WRITE THIS SONG – by Rabbi Baruch Cohon

          Chapters 31 and 32 of Deuteronomy offer some great messages.  Moses, at age 120, and his intended successor Joshua are told to “write this song and place it in the mouths of the people.”  They get this order in chapter 31, when Moses finishes one of his farewell speeches to the people, and charges Joshua to be strong and courageous in leading them.  Up to this point, no one is singing.  So what song should Moses write?

          The commentators differ in their explanations.  Ibn Ezra takes this commandment as referring to the entire Torah, which each Jew should write a copy of once in his life, or engage a scribe to write it.  This interpretation gives us the tradition of carrying out this mitzvah to honor a special event in our family or community.

Nachmanides, the Ramban, identifies the song as Haazinu which is the text of the next chapter, and contains some of our most classic lyrics.  Opening with exaltation:

Listen, you heavens, and I will speak,

and let the earth hear the words of my mouth.

My doctrine will drop as the rain,

My speech will distill as the dew …

For I will proclaim the name of the Lord;

Ascribe greatness to our G-d.

The Rock, His way is perfect, for all His ways are justice.

A G-d of faithfulness … just and right is He.

The poem goes on to detail how the people Israel received Divine love and care.  Then how they made mistakes:

  Jeshurun got fat and kicked … and he forsook G-d who made him,

     And contemned the Rock of his salvation.

As if using past experience to predict his people’s future, Moses soon launches into the lines that are arguably the most accurate forecast of what goes on today:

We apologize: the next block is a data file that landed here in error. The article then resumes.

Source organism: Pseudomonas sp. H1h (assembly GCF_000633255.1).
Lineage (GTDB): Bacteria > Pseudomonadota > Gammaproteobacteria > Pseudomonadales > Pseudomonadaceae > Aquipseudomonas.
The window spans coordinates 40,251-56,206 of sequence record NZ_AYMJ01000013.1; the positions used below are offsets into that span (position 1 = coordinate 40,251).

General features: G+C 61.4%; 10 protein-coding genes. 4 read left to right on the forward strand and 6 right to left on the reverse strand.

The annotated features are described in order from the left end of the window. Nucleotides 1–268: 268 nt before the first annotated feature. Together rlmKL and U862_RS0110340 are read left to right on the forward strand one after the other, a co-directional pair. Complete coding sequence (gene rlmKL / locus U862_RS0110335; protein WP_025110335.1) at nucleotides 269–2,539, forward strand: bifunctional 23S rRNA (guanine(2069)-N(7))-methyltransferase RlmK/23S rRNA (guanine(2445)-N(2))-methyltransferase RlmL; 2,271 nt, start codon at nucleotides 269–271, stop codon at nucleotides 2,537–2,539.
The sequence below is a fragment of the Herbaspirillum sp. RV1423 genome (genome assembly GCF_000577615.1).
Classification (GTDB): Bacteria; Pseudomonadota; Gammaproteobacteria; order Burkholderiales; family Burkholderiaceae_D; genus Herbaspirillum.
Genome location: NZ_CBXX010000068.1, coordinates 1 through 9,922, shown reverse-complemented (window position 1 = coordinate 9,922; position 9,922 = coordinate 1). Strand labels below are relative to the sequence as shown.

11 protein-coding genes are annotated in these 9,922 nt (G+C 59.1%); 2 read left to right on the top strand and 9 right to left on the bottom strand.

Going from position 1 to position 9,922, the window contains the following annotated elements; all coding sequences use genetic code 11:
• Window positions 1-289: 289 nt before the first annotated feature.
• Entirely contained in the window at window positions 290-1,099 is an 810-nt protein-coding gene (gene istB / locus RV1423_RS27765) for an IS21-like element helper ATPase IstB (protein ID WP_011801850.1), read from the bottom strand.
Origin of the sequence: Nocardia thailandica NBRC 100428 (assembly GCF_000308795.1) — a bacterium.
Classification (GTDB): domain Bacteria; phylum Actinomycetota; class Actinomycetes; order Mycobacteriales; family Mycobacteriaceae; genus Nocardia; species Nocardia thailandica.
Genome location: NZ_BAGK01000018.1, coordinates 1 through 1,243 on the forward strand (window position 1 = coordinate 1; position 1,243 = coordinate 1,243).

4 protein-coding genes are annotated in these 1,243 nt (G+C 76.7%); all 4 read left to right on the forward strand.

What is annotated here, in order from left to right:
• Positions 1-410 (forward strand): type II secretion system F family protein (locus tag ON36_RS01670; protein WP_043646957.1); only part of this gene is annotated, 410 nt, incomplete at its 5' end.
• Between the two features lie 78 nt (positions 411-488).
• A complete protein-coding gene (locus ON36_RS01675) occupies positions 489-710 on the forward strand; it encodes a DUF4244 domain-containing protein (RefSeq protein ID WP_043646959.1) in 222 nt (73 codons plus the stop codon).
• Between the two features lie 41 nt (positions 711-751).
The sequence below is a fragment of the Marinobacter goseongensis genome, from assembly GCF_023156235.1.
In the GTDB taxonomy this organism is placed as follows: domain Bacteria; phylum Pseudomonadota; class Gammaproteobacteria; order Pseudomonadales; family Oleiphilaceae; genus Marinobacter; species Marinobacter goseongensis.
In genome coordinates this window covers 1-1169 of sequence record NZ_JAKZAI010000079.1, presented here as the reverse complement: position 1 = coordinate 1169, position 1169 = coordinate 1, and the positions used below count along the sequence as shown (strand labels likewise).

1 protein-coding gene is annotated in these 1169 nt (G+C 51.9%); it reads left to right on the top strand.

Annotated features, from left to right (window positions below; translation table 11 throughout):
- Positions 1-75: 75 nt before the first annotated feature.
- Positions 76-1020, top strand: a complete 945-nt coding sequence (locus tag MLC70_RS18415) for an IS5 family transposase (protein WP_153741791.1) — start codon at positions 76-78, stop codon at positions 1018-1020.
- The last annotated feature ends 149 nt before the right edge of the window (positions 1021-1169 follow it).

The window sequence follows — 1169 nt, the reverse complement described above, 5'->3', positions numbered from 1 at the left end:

They angered Me with a non-god, provoking Me with their vanities;

And I will anger them with a non-nation, provoking them with a vile people.

Think about it.  When a majority of world Jewry rejects religion, when groups of Jews in Israel and elsewhere sample cults from Zen to Scientology, and when they view any observant Jews as extremists, should we be surprised that a “non-nation” can threaten Israel’s existence?  As has been amply proven, there never was a nation of Palestine, and those who now call themselves “Palestinians” are the same Arabs who live in Jordan and surrounding countries. Yet they harass Israel while a hostile world looks on.

If Israel and world Jewry “returned to G-d,” would that situation change?  We don’t know.   But here is what the song of Moses says:

If only they were wise, they would understand this,

they would discern their latter end…. 

For the Lord will judge His people, and have compassion for His servants…. 

Sing aloud, you nations, about His people, for He will avenge their blood, 

and render vengeance to His enemies, 

and He will make expiation for the land of His people.



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